Ms. STABENOW. Madam President, I would like to speak for a few minutes today about the importance of getting a budget done today, all the way through the process. Senator Reid, our majority leader, last evening spoke again about the fact that we have had 15 days now of trying to just come together to create a conference committee to work out differences between the House and the Senate on a budget. For some reason, after talk for the last 3 years that I can remember from colleagues on the other side of the aisle saying that we need regular order, we need regular order, we need to get a budget done, they now are objecting to getting a budget done, which is extraordinary. The fact is that we cannot get a budget done if the House and the Senate do not appoint conferees and sit down and negotiate differences.
There are huge differences, I might add, between the House and the Senate. It is true that we will not accept, in the Senate, eliminating Medicare as an insurance plan for seniors and the disabled in this country, which the House does in their plan, turning it into a government voucher, putting seniors back into the private sector to try to find insurance. We certainly will not accept that, it is true. There are other areas of that budget we absolutely will not accept, but we know the first step in coming together to find something we can accept is to sit down and talk. I mean, I am very proud of what we were able to do in March. We had 110 amendments. We all remember. We were here until the wee hours of the morning. We got a budget done in regular order.
We have been hearing from colleagues across the aisle that we need to have regular order. I support that. In fact, I was proud of the fact that last year we did a farm bill in regular order and plowed through 73 amendments and worked together and passed a bipartisan bill. We hope we are going to be bringing a bill to the floor very soon as well to do it again.
I am a huge supporter of giving people an opportunity to state their differences, to be able to work out amendments, and to be able to get a bill done. We did that with 50 hours of debate on the budget, 110 amendments that we took up. We got it done. Now, all of a sudden, colleagues on the other side of the aisle do not want regular order anymore. They have decided somehow that actively blocking us from actually getting a budget for the Nation is more advantageous to them for some reason or something that appeals to them more than actually getting the budget done.
I urge our colleagues on the other side of the aisle to take another look at this, to look at their own words over the last number of years. Our colleague from Texas who objected to the majority leader's motion to actually do the next step and get a budget done said back in January on national television: We have a crisis. Well, what was the crisis he was talking about?
There is no doubt the Senate has not done its job. The Senate should pass a budget.
Well, we did. We passed a budget. It may not be something my colleague from Texas supported. That is the democratic process. The majority of people agreed in this body, and we passed a budget. He may be more inclined to support the House budget, which eliminates Medicare as an insurance plan and does a number of other things that I think go right to the heart of middle-class families and so on. That is his right. That is a right we all have, to have a position as to which budget we support. But we also know that in the democratic process under our Constitution--and we all talk about the Constitution and the democratic process--the way we actually get to a final budget is to get folks in a room to talk, to negotiate, and to see if there is some way to work issues out. We are now being blocked from being able to get in the room to talk to each other.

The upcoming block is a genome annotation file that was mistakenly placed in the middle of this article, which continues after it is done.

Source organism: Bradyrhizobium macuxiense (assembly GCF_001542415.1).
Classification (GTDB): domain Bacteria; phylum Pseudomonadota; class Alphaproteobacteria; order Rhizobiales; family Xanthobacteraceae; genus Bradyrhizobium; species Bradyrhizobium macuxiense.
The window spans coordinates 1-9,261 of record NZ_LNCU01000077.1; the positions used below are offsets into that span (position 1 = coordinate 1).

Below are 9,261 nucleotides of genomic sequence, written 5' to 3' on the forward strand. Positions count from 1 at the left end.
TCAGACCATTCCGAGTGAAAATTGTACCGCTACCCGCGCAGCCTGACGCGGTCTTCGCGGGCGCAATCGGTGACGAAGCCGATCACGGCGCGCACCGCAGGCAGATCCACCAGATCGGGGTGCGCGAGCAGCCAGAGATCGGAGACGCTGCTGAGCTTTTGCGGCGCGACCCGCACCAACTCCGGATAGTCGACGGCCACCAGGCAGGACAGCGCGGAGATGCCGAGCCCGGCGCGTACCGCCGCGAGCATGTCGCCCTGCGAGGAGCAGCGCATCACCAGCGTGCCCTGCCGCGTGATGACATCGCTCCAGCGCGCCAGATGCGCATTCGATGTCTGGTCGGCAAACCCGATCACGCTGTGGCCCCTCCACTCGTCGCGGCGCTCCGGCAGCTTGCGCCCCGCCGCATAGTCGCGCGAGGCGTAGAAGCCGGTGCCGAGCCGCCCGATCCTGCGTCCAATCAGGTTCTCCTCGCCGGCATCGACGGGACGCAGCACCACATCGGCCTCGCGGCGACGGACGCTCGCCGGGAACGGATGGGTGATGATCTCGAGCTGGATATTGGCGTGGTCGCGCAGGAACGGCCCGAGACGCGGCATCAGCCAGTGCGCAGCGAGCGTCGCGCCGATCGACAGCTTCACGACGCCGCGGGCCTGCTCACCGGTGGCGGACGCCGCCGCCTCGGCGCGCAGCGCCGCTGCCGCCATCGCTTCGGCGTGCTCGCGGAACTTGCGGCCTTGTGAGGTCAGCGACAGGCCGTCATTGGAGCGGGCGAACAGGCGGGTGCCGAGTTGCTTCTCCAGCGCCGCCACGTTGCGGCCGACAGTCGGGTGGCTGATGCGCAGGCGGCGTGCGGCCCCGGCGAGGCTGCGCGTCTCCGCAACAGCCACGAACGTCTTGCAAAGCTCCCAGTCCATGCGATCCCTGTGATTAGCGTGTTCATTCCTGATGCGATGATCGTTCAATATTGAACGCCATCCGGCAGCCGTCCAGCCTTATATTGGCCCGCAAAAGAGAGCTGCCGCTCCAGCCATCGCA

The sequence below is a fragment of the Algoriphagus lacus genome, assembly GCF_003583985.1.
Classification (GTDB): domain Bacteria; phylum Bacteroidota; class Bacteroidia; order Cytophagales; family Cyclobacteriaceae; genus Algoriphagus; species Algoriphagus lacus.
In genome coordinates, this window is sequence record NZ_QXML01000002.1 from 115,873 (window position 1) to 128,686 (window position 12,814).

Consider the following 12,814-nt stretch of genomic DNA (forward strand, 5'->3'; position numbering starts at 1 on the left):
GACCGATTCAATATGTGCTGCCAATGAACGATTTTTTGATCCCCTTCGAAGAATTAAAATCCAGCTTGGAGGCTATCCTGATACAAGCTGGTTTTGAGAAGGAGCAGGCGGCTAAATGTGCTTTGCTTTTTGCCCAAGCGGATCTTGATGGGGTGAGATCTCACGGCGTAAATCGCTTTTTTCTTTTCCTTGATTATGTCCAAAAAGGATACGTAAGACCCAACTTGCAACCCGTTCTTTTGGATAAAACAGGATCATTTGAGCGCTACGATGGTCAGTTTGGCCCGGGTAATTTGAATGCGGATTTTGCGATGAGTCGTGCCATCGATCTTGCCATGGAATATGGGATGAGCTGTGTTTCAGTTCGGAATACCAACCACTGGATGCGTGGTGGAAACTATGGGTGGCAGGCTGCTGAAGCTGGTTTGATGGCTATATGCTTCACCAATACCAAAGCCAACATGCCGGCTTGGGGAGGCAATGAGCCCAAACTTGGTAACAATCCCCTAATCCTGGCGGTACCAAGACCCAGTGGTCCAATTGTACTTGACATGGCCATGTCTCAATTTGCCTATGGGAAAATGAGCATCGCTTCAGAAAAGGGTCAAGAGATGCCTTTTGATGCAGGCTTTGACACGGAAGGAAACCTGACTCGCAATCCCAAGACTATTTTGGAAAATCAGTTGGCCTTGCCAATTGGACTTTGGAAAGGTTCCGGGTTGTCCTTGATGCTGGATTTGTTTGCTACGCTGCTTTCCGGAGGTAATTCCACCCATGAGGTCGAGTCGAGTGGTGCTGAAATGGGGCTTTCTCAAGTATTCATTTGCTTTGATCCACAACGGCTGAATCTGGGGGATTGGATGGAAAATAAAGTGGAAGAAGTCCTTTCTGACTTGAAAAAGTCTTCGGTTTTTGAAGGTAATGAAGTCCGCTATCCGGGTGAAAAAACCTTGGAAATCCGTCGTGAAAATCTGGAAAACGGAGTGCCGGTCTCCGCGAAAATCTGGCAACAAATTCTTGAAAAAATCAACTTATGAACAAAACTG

The American people want us to talk, want us to negotiate, want us to work things out. That is what we ought to be doing. So I would strongly urge that we move to conference. I do not know why in the world anyone would be objecting to putting together a group of people, Democrats and Republicans in the Senate, Democrats and Republicans in the House, to sit down and work out the priorities for our country.
Will we have different perspectives on Medicare, whether we should have Medicare? Yes, we will. Will we have different perspectives on where the brunt of the cutbacks should be and whether middle-class families have been hit enough, which I believe they have? Yes, we will have a disagreement on how to balance the budget. But we all know that we need to get the job done. We have done our part in passing a Senate budget. The House passed a House budget. It is a very different vision of the world, different vision of what should happen in terms of innovation, education, and investing in the future of our country--very different views. But those views deserve to be aired sitting around a conference table to try to work out some way to come together to pass a budget.
I urge colleagues to stop obstructing, stop stalling, allow us to move forward in a balanced way, and give us the opportunity to do what everyone in the country wants us to do, which is to come up with a bipartisan, balanced, fair budget for the country.
I suggest the absence of a quorum.